With fossil fuels accounting for around 80% of world energy production, it’s estimated that current methods of power generation waste 65% of the energy they consume.Clearly, it’s in our best interests to do something about this wastage, and discoveries made over 100 years ago by Thomas Edison could provide the solution.
Engineers at Eneco, a small company in Salt Lake City, claim to have developed a semiconductor technology that can efficiently and inexpensively transform heat pollution into electricity without using any moving parts.
Eneco’s device, said to be twice as efficient as its closest competitor, could have major implications for the recovery of waste heat from power plants and automobiles. It could, for example, capture the heat lost through engine exhausts and convert it into electricity to augment or replace a vehicle’s electrical and air conditioning systems.
The device is said to be based on thermionics. This originated nearly a century ago with the vacuum tube, a device that consisted of two parallel conductive plates (cathode and anode) separated by a vacuum gap. In this tube heat is applied to the cathode (also called the emitter). The electrons in the cathode gain energy, reaching higher levels of excitement until electrons close to the surface undergo thermionic emission. This occurs when the energy level of the electron exceeds the work function, equivalent to a binding energy, of the surface. Discovered by Thomas Edison in 1883, this is known as the Edison effect.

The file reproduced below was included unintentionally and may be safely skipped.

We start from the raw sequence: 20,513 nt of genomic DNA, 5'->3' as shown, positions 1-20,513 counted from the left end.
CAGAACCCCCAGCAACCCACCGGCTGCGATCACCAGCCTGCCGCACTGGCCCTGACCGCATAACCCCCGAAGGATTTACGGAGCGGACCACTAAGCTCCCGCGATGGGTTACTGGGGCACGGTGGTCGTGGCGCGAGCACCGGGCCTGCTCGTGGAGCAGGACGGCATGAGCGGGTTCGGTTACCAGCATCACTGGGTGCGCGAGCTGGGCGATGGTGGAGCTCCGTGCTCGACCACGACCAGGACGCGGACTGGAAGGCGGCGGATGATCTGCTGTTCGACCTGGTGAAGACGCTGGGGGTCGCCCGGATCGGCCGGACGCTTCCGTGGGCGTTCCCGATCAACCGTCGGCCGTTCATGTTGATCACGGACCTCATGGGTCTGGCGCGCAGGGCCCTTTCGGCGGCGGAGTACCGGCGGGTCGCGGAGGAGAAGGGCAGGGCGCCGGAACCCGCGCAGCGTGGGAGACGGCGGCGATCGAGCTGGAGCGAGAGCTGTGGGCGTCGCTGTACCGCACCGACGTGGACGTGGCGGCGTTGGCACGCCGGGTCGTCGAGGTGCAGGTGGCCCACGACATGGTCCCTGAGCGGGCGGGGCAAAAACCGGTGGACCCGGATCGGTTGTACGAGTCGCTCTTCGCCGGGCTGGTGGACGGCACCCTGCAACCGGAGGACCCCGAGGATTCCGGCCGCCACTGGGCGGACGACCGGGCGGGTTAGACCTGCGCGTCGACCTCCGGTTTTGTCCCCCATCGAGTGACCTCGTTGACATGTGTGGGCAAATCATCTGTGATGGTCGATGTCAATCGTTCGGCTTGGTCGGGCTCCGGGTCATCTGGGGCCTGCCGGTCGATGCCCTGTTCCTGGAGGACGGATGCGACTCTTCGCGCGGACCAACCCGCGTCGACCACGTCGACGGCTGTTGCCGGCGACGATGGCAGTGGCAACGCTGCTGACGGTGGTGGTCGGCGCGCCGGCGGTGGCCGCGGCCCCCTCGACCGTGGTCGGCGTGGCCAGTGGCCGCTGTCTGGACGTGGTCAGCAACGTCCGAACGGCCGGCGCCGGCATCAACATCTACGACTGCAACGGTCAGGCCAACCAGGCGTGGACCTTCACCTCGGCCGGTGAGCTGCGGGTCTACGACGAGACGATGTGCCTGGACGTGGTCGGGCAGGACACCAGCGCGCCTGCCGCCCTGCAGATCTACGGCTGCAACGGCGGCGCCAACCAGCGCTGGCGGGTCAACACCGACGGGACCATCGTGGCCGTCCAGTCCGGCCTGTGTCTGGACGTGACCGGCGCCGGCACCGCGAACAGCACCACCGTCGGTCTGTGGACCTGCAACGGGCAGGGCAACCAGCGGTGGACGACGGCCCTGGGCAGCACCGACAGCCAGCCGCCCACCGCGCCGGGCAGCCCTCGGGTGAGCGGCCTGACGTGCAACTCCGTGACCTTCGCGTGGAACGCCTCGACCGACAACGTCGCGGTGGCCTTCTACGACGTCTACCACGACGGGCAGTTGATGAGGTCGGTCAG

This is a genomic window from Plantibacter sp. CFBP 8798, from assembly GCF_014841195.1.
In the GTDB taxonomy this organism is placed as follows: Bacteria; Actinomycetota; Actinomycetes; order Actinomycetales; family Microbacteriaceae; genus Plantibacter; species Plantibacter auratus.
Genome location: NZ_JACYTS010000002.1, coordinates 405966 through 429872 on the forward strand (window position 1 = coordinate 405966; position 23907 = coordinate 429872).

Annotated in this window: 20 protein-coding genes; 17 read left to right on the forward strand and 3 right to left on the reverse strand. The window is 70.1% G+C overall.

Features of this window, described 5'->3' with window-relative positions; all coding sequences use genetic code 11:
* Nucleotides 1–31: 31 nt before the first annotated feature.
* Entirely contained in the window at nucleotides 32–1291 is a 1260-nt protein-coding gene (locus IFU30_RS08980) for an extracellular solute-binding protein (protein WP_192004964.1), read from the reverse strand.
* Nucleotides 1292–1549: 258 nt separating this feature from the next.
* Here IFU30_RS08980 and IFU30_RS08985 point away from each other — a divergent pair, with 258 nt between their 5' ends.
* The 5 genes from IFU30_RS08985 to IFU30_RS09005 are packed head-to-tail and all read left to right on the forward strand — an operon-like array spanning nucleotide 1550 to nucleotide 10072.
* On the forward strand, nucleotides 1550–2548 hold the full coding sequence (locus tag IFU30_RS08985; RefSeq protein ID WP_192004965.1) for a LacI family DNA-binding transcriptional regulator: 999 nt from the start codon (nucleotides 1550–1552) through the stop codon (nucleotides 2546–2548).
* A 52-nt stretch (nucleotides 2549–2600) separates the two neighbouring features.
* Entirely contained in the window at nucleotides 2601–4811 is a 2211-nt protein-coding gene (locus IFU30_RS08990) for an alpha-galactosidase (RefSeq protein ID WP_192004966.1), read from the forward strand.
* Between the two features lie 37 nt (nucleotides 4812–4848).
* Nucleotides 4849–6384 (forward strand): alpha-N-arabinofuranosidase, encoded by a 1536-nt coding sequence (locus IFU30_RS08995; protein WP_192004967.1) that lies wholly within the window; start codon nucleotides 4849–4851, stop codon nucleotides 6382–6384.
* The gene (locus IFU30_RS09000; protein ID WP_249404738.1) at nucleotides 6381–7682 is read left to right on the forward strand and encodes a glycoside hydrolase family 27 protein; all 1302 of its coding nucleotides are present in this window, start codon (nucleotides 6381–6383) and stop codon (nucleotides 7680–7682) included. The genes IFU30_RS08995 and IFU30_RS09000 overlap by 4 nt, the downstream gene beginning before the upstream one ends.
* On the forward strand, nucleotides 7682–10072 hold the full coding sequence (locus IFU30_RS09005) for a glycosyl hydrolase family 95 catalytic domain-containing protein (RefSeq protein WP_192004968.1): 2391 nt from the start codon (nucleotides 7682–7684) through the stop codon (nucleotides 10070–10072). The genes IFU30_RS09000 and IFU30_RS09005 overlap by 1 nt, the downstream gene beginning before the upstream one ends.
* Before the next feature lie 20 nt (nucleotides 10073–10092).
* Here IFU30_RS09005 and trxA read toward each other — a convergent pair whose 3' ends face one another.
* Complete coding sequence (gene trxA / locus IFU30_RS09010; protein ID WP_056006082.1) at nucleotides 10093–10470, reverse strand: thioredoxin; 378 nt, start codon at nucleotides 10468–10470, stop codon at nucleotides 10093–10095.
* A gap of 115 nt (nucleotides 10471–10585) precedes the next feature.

The remainder of the thermionic converter cell is dedicated to collecting and using these emitted electrons with minimal loss in bias (voltage) and minimal back current (flow of electrons back into the cathode). After emission from the cathode, the electrons must traverse across a gap and be condensed onto an anode surface.After the electrons are collected by the anode, the excess energy is taken from the collector to a heat sink.
The electrons are drawn through a circuit, usually a power conditioning system to transform the high current, low voltage signal into a more usable voltage-current range. The useful power having been extracted, the electrons are returned to the cathode to complete the circuit.
No vacuum gap
However, these early ‘vacuum gap’ designs had prohibitive manufacturing costs and operating temperatures above 1,000°C, limiting the technology to nuclear-powered converters in space probes, satellites and special military systems. Eneco says that its device will operate at the relatively chilly temperatures of 200 – 450 degrees C – typical temperatures for waste heat and for concentrated solar radiation.